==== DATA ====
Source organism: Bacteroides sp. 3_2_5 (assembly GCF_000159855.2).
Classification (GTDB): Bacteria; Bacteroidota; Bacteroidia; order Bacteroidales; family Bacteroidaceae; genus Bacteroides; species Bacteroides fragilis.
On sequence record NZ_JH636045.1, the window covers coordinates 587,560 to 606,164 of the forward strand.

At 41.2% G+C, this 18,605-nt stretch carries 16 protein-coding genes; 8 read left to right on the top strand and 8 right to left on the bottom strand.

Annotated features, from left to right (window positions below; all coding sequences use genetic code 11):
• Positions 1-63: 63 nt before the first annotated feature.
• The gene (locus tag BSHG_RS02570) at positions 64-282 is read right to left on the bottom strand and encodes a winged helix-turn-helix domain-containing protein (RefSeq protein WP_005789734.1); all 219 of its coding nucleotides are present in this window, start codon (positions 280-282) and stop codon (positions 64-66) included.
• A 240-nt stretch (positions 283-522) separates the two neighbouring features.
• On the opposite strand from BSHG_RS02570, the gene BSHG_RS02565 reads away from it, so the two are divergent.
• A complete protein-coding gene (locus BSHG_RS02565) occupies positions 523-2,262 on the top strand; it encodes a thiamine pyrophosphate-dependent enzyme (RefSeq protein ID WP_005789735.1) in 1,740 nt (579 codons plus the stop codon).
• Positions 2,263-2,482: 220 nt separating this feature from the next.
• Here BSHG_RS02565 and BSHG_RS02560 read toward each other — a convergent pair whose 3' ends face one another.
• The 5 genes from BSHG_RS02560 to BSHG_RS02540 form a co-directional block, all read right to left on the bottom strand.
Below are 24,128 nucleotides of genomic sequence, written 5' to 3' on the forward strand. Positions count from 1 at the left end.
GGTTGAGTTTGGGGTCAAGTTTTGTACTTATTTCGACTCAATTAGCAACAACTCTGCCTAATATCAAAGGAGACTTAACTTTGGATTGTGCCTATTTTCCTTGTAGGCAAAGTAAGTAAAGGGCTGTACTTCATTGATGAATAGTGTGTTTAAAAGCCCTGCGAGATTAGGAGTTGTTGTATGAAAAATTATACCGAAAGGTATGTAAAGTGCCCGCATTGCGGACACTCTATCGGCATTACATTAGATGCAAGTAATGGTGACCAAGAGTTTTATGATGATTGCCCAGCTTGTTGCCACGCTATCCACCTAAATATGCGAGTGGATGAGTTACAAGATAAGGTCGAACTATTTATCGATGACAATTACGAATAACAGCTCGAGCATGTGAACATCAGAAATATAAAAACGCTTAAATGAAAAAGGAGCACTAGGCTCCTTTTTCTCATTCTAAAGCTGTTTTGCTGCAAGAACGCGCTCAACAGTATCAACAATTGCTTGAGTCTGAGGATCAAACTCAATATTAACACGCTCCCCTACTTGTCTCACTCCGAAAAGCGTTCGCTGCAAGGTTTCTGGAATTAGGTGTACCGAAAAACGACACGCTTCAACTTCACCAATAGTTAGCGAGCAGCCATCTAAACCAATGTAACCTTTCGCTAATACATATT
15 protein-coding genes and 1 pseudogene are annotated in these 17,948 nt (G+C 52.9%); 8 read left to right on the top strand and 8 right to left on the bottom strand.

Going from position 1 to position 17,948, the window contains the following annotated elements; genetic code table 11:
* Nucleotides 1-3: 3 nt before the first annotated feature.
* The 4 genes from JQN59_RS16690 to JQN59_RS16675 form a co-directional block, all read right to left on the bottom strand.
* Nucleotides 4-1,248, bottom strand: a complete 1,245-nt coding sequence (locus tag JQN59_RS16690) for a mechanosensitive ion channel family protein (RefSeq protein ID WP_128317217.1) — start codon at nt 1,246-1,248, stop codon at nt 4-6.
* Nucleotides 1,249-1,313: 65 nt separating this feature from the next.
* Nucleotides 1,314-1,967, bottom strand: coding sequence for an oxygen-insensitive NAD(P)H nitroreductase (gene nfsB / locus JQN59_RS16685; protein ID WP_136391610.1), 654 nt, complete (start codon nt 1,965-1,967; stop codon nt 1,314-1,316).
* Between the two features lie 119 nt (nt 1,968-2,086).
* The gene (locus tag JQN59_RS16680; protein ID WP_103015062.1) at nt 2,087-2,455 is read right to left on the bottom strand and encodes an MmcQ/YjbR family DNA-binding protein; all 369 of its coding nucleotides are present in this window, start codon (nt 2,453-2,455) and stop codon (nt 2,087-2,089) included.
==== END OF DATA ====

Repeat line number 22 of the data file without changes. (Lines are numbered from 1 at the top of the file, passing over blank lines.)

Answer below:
* Nucleotides 1,314-1,967, bottom strand: coding sequence for an oxygen-insensitive NAD(P)H nitroreductase (gene nfsB / locus JQN59_RS16685; protein ID WP_136391610.1), 654 nt, complete (start codon nt 1,965-1,967; stop codon nt 1,314-1,316).